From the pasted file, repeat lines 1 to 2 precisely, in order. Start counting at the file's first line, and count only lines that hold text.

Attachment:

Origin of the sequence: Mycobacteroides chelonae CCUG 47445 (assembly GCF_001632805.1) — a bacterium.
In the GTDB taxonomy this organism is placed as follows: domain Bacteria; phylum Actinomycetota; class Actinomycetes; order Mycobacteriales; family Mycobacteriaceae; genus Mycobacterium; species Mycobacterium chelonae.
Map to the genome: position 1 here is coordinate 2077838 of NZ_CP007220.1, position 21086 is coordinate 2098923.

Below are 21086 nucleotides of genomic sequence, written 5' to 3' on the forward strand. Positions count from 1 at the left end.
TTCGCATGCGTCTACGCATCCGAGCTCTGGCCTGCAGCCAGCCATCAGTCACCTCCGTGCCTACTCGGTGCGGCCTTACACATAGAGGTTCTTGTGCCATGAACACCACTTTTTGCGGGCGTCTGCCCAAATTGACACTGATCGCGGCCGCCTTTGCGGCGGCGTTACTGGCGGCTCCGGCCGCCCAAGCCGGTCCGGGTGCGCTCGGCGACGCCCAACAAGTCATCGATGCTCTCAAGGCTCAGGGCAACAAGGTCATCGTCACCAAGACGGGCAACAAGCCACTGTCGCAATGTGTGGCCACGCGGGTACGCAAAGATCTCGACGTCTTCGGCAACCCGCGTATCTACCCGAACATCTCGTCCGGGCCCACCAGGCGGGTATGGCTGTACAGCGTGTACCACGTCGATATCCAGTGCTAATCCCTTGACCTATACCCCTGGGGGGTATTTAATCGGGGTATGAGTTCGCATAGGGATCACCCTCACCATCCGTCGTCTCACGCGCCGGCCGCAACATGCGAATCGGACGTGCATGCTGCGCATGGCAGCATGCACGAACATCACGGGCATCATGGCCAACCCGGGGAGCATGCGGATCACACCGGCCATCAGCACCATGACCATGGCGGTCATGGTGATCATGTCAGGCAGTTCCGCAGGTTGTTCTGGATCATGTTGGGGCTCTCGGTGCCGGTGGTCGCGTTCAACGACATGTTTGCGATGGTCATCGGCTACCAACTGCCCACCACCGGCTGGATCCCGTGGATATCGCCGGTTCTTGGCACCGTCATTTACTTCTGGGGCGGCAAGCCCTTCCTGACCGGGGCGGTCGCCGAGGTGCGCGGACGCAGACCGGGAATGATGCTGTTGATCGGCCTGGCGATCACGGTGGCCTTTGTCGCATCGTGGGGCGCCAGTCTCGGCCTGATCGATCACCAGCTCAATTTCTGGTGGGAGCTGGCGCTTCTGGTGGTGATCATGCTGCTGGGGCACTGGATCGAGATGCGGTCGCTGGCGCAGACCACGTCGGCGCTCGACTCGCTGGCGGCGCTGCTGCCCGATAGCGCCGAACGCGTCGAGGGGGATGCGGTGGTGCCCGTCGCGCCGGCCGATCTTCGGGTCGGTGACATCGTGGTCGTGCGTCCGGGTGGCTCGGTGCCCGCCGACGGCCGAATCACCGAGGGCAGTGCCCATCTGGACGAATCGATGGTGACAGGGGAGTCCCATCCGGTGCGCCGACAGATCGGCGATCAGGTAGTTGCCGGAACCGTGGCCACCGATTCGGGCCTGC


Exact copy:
Origin of the sequence: Mycobacteroides chelonae CCUG 47445 (assembly GCF_001632805.1) — a bacterium.
In the GTDB taxonomy this organism is placed as follows: domain Bacteria; phylum Actinomycetota; class Actinomycetes; order Mycobacteriales; family Mycobacteriaceae; genus Mycobacterium; species Mycobacterium chelonae.